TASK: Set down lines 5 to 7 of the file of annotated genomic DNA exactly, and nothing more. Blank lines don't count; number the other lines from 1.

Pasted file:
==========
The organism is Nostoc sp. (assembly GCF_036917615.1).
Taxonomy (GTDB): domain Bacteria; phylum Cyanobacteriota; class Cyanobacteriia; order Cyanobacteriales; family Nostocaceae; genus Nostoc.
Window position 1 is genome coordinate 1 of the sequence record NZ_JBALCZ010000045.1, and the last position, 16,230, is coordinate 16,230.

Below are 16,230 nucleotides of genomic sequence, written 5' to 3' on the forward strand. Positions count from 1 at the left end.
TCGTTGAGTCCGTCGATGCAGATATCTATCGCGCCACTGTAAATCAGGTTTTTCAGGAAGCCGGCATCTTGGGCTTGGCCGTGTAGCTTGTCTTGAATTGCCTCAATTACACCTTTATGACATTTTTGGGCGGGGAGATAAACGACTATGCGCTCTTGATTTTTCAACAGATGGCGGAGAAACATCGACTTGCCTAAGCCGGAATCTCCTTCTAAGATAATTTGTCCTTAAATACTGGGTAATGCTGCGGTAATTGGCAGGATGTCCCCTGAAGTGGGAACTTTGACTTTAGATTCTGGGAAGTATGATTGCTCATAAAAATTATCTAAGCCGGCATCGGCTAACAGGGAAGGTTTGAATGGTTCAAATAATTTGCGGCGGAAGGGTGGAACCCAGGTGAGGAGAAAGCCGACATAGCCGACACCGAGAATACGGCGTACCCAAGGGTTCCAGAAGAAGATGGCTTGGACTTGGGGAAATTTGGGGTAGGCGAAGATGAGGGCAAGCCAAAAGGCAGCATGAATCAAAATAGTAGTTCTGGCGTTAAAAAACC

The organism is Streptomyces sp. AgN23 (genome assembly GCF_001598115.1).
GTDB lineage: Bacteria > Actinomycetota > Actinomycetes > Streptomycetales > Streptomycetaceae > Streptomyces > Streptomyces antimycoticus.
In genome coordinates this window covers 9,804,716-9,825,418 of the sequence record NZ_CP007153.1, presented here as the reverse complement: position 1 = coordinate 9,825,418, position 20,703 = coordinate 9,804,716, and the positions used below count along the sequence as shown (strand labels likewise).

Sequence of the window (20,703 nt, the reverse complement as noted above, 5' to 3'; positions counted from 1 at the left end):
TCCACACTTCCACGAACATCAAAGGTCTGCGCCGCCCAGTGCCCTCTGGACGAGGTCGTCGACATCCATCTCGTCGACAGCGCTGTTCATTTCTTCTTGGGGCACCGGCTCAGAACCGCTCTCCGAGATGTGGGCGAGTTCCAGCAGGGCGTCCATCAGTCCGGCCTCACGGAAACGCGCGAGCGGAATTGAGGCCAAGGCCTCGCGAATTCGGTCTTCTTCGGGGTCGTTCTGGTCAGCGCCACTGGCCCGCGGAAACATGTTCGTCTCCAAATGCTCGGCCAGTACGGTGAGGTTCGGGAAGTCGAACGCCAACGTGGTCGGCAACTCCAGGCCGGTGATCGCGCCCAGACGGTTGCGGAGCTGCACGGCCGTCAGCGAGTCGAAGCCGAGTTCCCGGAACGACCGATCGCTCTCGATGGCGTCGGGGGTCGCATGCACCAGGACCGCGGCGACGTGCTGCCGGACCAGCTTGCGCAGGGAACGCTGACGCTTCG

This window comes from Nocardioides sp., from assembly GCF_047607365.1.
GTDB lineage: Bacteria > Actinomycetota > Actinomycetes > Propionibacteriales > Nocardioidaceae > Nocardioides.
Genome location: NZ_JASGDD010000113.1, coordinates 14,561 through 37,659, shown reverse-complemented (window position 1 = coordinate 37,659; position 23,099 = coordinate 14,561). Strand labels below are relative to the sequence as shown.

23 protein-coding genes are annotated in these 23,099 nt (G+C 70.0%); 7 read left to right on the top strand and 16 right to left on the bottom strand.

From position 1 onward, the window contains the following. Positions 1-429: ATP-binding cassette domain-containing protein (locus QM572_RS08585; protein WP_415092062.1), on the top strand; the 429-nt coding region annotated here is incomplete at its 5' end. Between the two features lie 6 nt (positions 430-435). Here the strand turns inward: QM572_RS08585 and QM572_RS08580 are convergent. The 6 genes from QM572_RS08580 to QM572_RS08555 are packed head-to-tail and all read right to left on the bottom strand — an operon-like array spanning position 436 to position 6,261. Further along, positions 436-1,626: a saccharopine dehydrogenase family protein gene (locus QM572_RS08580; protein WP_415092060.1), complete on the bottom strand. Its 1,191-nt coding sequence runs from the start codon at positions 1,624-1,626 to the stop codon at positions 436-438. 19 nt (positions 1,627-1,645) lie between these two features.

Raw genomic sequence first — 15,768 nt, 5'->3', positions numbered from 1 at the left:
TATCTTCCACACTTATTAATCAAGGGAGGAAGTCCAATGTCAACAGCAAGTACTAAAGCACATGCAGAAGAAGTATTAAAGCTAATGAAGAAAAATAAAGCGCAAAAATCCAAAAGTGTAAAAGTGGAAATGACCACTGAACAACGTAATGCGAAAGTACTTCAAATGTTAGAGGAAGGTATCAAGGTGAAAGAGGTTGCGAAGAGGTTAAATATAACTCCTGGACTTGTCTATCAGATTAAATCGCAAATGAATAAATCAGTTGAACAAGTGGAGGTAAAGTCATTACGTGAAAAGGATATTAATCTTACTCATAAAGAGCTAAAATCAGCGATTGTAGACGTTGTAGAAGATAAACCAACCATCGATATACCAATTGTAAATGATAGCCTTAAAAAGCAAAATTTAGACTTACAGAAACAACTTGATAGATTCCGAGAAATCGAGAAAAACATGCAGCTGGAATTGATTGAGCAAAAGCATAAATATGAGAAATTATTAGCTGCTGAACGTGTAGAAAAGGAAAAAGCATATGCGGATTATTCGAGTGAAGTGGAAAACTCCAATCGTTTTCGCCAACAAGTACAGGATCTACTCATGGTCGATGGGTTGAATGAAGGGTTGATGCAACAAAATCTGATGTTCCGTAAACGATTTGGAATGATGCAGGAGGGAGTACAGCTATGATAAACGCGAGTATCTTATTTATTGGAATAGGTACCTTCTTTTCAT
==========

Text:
TCGTTGAGTCCGTCGATGCAGATATCTATCGCGCCACTGTAAATCAGGTTTTTCAGGAAGCCGGCATCTTGGGCTTGGCCGTGTAGCTTGTCTTGAATTGCCTCAATTACACCTTTATGACATTTTTGGGCGGGGAGATAAACGACTATGCGCTCTTGATTTTTCAACAGATGGCGGAGAAACATCGACTTGCCTAAGCCGGAATCTCCTTCTAAGATAATTTGTCCTTAAATACTGGGTAATGCTGCGGTAATTGGCAGGATGTCCCCTGAAGTGGGAACTTTGACTTTAGATTCTGGGAAGTATGATTGCTCATAAAAATTATCTAAGCCGGCATCGGCTAACAGGGAAGGTTTGAATGGTTCAAATAATTTGCGGCGGAAGGGTGGAACCCAGGTGAGGAGAAAGCCGACATAGCCGACACCGAGAATACGGCGTACCCAAGGGTTCCAGAAGAAGATGGCTTGGACTTGGGGAAATTTGGGGTAGGCGAAGATGAGGGCAAGCCAAAAGGCAGCATGAATCAAAATAGTAGTTCTGGCGTTAAAAAACC

The organism is Streptomyces sp. AgN23 (genome assembly GCF_001598115.1).
GTDB lineage: Bacteria > Actinomycetota > Actinomycetes > Streptomycetales > Streptomycetaceae > Streptomyces > Streptomyces antimycoticus.